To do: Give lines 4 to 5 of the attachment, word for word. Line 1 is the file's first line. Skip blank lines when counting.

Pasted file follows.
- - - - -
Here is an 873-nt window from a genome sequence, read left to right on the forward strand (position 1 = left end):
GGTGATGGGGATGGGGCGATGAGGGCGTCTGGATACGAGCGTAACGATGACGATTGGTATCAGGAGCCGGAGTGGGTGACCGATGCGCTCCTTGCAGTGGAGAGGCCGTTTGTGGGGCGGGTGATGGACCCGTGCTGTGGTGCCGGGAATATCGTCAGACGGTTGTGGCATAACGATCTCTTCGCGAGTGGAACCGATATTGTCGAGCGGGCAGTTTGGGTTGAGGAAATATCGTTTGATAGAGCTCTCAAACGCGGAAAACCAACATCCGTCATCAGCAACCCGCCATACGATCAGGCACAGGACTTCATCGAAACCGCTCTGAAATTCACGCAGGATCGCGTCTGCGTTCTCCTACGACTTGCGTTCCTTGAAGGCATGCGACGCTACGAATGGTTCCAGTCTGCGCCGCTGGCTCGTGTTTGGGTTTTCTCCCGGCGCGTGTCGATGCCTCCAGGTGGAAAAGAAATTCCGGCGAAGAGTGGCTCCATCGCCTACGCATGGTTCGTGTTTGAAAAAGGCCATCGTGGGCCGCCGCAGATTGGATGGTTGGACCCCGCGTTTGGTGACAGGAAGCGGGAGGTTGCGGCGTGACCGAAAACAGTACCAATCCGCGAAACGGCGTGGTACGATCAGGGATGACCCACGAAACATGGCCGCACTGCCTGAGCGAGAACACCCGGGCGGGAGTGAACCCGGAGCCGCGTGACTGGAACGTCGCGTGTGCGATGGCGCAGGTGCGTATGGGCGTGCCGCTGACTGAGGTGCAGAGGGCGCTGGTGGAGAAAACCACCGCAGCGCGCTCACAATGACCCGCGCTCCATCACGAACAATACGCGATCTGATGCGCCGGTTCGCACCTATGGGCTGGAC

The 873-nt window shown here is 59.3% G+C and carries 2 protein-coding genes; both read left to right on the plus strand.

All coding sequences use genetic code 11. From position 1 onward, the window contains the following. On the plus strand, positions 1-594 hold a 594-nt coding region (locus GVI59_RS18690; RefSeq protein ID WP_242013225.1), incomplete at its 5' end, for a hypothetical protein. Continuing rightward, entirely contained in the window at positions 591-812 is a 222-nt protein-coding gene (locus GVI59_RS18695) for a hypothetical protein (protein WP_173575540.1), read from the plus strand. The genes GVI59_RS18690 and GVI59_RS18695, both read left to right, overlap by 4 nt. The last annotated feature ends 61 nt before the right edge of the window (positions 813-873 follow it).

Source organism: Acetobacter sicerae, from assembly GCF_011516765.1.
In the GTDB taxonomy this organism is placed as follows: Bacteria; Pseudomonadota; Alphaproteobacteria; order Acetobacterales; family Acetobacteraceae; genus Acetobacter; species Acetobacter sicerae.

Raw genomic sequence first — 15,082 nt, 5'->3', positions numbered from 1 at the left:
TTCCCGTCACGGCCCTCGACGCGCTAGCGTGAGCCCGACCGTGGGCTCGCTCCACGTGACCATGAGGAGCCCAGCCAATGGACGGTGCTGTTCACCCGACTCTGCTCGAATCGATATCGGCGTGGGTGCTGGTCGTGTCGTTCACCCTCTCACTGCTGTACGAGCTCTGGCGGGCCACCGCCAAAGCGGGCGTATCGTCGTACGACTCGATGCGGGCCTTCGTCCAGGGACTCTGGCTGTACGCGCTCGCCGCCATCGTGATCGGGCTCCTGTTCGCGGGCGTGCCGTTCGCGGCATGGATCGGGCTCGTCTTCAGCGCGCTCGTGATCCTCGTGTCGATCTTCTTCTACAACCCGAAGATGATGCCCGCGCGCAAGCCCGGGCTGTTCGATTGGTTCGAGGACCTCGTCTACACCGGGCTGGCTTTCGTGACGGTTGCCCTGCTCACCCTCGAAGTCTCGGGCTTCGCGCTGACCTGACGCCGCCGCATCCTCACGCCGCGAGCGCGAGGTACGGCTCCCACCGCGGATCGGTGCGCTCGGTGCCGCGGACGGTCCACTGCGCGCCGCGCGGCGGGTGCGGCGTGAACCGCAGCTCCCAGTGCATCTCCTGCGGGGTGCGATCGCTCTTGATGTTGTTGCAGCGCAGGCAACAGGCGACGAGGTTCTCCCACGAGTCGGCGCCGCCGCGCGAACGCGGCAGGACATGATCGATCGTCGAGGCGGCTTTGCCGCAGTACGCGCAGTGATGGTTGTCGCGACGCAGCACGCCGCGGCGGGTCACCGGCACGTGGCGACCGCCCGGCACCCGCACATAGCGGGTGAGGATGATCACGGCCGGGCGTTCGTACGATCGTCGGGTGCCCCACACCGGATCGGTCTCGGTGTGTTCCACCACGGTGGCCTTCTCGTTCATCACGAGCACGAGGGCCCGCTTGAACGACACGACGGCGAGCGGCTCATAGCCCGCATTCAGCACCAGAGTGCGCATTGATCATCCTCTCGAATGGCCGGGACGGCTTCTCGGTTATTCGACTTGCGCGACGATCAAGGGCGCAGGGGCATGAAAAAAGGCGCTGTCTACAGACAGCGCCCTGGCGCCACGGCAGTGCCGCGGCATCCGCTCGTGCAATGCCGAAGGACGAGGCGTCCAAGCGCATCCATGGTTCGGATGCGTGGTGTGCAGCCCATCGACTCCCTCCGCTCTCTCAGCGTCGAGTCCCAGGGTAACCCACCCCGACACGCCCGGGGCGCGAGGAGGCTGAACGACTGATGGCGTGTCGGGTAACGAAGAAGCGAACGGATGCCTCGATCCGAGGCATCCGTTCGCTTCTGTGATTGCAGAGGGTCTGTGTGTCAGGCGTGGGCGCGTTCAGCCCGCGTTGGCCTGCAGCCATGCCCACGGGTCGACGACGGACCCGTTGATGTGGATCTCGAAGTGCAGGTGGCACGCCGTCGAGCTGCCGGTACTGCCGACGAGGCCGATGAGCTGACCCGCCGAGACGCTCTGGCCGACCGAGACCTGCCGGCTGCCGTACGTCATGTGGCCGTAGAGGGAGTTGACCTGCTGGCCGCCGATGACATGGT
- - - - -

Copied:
All coding sequences use genetic code 11. From position 1 onward, the window contains the following. On the plus strand, positions 1-594 hold a 594-nt coding region (locus GVI59_RS18690; RefSeq protein ID WP_242013225.1), incomplete at its 5' end, for a hypothetical protein. Continuing rightward, entirely contained in the window at positions 591-812 is a 222-nt protein-coding gene (locus GVI59_RS18695) for a hypothetical protein (protein WP_173575540.1), read from the plus strand. The genes GVI59_RS18690 and GVI59_RS18695, both read left to right, overlap by 4 nt. The last annotated feature ends 61 nt before the right edge of the window (positions 813-873 follow it).

Source organism: Acetobacter sicerae, from assembly GCF_011516765.1.